Thursday, September 3, 2015

Observing & Sorting by Weight, Texture

I really enjoy science and math units on sorting.  I'm pretty sure the kids do, too.  They have to think hard about all the different ways to sort, work together and discuss what they're doing out loud, and really look closely at the items they're given.  

I always open with the same lesson: dumping caps all over the floor and seeing what attributes the kids come up with to sort by!  In this picture, they're sorting by caps with ridges on the side and caps with no ridges on the side.  It was a chorus of "Ridges!" "No ridges!" "No ridges!" "Ridges!" as little feet moved frantically around the carpet.

Each day, we've had something different to sort.

Have you ever noticed how much kids love rocks?  I can't blame them; I had a rock collection when I was little that I still cherish to this day.  When I saw that we needed to sort by weight, I knew we had to weigh some rocks.  I didn't know just how well the lesson was going to go! We covered observation, estimation, counting, graphing, sorting and number lines in addition to discussing why some rocks which appear to be the same size differ in weight.  (One of our so-called rocks was actually charred wood, so we had a nice chat on composition too!)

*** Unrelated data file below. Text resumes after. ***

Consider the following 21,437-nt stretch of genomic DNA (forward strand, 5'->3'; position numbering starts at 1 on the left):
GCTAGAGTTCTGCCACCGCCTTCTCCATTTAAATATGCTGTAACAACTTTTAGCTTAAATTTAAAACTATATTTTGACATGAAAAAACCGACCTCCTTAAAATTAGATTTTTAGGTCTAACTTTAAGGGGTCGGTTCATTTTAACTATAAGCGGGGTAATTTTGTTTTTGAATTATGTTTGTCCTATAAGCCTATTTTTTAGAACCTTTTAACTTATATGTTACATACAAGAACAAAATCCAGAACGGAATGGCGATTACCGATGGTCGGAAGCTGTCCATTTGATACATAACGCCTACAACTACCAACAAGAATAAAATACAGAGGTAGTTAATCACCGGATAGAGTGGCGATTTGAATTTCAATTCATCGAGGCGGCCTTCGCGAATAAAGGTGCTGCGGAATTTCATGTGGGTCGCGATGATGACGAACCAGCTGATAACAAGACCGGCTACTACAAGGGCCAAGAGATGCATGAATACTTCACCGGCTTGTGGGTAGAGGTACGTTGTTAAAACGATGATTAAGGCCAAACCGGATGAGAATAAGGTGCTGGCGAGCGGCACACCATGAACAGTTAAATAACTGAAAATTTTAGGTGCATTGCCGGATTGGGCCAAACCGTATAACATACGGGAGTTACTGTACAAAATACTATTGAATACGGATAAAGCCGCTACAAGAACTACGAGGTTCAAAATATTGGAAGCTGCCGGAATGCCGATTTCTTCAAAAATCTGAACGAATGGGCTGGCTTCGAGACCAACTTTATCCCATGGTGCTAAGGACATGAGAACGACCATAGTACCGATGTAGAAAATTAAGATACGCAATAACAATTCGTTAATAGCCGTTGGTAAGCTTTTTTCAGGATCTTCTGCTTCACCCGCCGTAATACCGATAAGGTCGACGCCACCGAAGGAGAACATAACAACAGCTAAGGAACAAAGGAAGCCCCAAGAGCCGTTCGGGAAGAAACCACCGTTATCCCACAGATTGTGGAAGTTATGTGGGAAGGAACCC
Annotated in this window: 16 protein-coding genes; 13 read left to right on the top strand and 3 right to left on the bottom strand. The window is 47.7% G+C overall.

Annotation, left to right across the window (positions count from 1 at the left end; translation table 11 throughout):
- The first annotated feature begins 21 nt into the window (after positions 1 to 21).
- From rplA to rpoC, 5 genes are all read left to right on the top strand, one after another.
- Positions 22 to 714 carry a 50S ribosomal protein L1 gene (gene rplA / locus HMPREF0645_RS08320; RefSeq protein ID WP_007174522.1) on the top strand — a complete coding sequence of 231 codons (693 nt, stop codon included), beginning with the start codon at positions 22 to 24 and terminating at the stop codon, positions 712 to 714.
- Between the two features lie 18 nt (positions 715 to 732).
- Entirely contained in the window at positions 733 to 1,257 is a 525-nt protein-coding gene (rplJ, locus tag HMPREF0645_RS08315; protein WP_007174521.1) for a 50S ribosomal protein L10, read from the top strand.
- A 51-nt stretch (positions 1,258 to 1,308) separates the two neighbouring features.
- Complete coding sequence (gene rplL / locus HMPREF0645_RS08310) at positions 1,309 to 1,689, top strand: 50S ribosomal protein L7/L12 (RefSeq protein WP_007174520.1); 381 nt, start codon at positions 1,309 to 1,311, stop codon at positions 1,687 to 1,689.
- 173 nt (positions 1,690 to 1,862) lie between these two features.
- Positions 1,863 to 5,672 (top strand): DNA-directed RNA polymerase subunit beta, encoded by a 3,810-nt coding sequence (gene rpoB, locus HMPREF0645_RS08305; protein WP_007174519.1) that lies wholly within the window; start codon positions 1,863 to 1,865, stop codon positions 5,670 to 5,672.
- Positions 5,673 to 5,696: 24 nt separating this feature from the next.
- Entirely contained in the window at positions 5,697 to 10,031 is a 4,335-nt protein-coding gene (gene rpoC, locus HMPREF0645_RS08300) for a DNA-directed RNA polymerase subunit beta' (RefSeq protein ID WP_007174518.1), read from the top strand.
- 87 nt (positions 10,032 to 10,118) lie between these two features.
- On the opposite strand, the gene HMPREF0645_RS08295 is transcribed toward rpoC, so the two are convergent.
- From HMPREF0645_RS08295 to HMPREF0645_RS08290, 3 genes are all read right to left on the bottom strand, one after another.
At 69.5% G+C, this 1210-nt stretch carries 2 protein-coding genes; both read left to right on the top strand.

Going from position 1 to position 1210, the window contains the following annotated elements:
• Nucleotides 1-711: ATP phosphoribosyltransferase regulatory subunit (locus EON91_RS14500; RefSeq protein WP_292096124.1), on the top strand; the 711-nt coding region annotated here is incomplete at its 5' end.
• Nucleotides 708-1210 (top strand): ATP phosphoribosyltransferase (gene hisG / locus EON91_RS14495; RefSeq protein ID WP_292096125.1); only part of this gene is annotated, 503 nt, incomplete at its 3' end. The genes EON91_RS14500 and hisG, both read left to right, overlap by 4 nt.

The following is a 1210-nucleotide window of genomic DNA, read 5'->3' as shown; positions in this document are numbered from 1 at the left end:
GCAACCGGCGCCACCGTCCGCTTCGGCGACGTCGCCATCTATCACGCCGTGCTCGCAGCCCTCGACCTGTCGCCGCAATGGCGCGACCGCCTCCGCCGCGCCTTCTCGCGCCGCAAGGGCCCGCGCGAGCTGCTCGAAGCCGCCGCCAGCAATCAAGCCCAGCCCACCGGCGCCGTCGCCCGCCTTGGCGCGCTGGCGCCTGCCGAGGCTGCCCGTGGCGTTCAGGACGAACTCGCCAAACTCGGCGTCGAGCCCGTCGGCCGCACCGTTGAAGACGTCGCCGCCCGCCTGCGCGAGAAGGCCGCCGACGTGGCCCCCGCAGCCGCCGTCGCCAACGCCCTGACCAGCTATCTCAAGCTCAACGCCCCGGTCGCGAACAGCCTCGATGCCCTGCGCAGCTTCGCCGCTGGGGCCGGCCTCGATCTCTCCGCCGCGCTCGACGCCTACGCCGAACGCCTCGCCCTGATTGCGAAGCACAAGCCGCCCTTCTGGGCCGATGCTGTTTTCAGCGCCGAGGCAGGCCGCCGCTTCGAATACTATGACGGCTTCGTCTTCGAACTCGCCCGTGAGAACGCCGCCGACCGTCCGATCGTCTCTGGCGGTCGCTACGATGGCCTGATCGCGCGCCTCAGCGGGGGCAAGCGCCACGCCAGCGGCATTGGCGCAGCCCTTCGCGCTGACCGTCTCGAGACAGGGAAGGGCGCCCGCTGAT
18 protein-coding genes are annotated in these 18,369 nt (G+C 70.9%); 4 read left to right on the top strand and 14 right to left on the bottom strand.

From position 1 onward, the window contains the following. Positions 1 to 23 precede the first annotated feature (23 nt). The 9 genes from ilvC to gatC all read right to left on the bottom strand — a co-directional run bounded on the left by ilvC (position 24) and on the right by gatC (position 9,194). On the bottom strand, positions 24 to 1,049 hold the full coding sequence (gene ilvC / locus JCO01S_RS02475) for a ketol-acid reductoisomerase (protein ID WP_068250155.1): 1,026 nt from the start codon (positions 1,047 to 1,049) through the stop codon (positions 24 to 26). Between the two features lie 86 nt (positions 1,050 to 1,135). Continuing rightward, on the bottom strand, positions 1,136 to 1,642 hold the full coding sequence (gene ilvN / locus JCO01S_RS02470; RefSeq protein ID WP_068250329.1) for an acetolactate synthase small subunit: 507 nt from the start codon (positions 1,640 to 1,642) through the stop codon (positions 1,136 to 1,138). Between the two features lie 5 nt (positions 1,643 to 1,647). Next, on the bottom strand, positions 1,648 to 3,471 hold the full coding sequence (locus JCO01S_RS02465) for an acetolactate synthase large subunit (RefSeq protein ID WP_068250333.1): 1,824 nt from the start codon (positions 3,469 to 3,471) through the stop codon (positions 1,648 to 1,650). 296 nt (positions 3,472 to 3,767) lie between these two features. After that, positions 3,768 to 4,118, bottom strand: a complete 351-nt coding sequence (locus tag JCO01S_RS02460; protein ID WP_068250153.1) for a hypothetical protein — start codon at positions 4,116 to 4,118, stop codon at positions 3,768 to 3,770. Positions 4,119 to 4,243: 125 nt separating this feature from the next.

Step 1: Find rocks. Each kid got to find his/her own rock.  Step 2: Explain how a balance scale works. Estimate how many cubes the rock will weigh.  Step 3: Count how many cubes it takes to balance the rock.  Step 4: Place the rock above the numeral showing the number of cubes it weighs.  Step 5: Analyze and discuss the resulting graph.

If your kid brought home a dirty rock, this is why! I had some kids say, "Mom won't let me bring rocks in the house." I told them, "I bet if you can explain why you have it, she'd let you. Just tell her how much it weighs!"  (Says the nearly twenty-seven-year-old who still picks up rocks and pretty leaves on hikes. Le sigh.)

Side note: Aren't you loving this carpet? We are.

Annaley brought us a special treat this week! A baby timber rattlesnake to observe! Don't worry. It was dead. (More specifically, missing a head.) And jarred. But this sparked some great discussion.  We watched a brief video on this type of snake and talked about what we noticed.  My students (and friends and family!) know how much I love snakes. I thought this was so cool.  Let me go ahead and link back to this post when I caught a snake and brought it into school! 

They were so intrigued. 

Today we moved on to exploring our sense of touch more with different textured fabrics.  We found out that our most sensitive skin is on our fingertips, but that any of our skin will respond to touch.  We felt textures with our hands and decided how to sort!

Then we took off our shoes and had a little barefoot fun!

We discussed which materials felt good beneath our feet and which ones we could do without.

How do you like to teach sorting? 
Any great ideas for sorting by flexibility? 
Sorting materials?
Throw 'em my way!

1 comment:

  1. That explains two things... 1. Why he is sorting anything AND everything & 2. Why I found a rock in the washing machine while doing laundry. 😊